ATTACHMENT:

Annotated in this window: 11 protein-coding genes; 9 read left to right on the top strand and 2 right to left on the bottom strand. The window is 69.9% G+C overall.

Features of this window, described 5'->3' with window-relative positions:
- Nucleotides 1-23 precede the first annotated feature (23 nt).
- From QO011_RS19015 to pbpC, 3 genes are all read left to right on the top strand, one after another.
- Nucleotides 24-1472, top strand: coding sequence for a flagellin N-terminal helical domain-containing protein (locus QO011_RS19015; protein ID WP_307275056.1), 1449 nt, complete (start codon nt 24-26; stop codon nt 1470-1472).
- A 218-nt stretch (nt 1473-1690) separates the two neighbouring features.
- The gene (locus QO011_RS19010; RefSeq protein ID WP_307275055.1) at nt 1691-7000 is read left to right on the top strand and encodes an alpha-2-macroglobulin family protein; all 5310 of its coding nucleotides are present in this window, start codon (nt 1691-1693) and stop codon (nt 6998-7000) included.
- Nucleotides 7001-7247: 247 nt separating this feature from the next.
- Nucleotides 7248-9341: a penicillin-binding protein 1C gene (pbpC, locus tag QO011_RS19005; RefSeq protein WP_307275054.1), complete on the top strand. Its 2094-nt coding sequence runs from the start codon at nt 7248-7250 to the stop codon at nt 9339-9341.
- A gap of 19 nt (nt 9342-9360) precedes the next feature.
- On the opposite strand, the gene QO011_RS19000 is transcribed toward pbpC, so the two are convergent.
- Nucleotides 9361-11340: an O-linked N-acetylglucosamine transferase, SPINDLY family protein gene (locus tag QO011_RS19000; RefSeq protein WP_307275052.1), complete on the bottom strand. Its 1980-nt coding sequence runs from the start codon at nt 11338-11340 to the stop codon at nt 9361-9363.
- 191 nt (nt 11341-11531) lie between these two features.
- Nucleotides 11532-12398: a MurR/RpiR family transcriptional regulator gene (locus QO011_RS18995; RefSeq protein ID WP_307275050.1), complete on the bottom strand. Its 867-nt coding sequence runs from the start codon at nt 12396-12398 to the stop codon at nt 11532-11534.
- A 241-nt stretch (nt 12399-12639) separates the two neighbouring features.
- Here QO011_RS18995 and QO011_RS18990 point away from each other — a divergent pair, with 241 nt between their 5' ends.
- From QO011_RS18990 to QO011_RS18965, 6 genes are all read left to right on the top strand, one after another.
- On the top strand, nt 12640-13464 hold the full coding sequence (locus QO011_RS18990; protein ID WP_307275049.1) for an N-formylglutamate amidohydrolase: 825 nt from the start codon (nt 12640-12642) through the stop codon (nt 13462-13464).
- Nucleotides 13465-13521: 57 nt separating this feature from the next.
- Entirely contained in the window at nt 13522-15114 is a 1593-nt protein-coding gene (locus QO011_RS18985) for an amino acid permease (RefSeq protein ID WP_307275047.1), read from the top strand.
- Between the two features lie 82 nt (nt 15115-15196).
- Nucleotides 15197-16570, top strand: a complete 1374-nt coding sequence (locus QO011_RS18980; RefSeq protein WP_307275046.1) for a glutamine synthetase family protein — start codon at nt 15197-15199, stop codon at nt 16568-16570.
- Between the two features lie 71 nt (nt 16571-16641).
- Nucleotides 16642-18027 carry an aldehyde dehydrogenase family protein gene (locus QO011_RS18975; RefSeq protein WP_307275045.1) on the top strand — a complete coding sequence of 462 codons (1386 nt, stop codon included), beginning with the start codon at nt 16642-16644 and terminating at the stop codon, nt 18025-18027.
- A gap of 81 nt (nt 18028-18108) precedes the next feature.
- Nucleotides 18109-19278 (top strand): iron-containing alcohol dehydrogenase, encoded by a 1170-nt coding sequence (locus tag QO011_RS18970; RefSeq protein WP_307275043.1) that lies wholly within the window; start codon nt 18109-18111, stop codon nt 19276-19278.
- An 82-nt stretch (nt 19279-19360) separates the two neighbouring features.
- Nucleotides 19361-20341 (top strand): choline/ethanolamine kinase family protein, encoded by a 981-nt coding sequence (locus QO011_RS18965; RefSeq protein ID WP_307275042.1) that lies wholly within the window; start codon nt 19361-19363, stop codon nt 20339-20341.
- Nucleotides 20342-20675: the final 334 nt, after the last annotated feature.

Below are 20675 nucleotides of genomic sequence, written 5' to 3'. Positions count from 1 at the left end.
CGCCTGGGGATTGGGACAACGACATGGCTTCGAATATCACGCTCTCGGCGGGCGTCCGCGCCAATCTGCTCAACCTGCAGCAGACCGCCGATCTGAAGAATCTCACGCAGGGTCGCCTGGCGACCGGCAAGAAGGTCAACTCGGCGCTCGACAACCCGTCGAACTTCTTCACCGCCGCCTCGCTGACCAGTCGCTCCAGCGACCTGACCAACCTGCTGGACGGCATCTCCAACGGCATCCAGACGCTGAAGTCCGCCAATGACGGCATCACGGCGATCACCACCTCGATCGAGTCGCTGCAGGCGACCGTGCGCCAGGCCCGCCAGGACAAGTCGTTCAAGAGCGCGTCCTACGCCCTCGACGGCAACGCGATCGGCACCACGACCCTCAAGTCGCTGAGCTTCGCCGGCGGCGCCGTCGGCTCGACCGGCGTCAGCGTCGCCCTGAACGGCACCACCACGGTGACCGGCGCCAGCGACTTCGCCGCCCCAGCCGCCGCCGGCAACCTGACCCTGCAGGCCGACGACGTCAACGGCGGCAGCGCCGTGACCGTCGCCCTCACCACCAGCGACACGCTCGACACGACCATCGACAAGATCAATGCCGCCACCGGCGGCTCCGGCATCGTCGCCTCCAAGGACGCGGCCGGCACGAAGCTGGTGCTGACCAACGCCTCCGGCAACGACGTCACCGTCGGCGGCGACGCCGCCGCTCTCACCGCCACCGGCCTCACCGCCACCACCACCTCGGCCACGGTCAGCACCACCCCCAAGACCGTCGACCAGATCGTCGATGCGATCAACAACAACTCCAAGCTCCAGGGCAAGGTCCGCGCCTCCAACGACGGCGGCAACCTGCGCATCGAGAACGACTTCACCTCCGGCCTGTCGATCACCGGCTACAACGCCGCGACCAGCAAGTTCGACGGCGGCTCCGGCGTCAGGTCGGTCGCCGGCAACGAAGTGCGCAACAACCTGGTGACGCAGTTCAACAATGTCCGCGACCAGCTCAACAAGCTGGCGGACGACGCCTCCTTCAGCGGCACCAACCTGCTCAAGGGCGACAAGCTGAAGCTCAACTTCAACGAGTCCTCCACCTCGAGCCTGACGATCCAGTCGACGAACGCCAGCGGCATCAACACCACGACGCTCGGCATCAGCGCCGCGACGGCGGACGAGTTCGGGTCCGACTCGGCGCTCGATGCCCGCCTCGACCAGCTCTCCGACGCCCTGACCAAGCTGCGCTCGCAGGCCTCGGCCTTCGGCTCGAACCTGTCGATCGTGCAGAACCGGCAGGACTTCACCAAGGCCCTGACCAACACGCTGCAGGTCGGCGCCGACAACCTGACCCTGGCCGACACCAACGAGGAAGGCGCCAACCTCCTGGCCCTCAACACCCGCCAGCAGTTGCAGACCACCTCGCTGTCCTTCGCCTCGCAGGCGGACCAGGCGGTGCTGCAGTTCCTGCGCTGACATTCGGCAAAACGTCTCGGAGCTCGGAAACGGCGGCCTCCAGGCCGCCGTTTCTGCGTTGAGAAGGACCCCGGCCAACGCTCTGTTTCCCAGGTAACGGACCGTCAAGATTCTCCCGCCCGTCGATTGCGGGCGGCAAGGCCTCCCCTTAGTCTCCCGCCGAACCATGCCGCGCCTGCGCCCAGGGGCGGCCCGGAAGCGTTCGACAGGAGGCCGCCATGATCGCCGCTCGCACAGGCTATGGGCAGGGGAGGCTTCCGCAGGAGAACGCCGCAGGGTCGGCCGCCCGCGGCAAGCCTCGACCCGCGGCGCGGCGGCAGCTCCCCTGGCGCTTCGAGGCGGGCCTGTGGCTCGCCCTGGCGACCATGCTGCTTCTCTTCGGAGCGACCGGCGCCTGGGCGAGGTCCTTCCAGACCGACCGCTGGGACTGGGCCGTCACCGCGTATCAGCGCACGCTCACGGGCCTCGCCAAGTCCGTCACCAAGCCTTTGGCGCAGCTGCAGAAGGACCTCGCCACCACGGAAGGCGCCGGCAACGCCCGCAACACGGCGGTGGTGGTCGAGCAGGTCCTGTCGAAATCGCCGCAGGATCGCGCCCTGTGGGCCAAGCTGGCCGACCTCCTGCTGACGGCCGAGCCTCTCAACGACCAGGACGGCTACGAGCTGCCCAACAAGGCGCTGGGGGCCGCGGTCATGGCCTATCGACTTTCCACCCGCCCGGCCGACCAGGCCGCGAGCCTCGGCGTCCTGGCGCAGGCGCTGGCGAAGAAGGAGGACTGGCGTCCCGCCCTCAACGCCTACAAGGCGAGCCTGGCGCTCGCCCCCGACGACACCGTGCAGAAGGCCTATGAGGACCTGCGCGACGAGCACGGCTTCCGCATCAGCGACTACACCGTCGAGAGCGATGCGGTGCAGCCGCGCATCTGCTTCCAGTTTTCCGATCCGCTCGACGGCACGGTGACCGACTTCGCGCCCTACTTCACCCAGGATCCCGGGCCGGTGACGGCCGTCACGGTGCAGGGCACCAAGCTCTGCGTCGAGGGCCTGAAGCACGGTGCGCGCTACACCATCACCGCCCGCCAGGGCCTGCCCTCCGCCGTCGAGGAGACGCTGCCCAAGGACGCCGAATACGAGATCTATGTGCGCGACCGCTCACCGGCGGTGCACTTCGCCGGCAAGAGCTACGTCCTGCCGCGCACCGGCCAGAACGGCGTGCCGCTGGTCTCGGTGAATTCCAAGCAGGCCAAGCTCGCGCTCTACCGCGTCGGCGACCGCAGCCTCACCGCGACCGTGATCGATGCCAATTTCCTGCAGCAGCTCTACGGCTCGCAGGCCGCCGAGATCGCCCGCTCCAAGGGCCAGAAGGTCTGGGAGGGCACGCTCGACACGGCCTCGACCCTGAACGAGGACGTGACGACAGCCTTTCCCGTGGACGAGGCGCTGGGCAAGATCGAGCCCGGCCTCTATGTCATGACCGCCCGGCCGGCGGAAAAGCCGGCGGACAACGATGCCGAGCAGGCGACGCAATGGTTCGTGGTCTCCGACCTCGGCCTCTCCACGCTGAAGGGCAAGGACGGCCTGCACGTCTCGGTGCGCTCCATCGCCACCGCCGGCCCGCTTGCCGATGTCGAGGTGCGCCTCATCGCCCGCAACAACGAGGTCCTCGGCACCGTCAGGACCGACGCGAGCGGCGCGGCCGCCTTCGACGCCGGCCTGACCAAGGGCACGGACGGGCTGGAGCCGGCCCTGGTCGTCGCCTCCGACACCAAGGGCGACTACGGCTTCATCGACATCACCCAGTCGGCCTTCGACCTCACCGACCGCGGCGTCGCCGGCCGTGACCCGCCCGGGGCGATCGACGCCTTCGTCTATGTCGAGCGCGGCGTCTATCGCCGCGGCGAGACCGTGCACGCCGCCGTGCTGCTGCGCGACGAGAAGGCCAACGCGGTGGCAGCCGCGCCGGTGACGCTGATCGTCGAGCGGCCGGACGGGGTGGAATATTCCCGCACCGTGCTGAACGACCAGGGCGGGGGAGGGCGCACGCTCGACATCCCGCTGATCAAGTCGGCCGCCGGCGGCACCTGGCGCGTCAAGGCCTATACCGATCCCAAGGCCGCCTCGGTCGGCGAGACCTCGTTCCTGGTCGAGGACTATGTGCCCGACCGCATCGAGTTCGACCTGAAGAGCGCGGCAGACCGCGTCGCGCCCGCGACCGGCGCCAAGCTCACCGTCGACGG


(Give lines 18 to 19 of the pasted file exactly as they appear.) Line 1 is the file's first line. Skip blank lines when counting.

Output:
- On the top strand, nt 12640-13464 hold the full coding sequence (locus QO011_RS18990; protein ID WP_307275049.1) for an N-formylglutamate amidohydrolase: 825 nt from the start codon (nt 12640-12642) through the stop codon (nt 13462-13464).
- Nucleotides 13465-13521: 57 nt separating this feature from the next.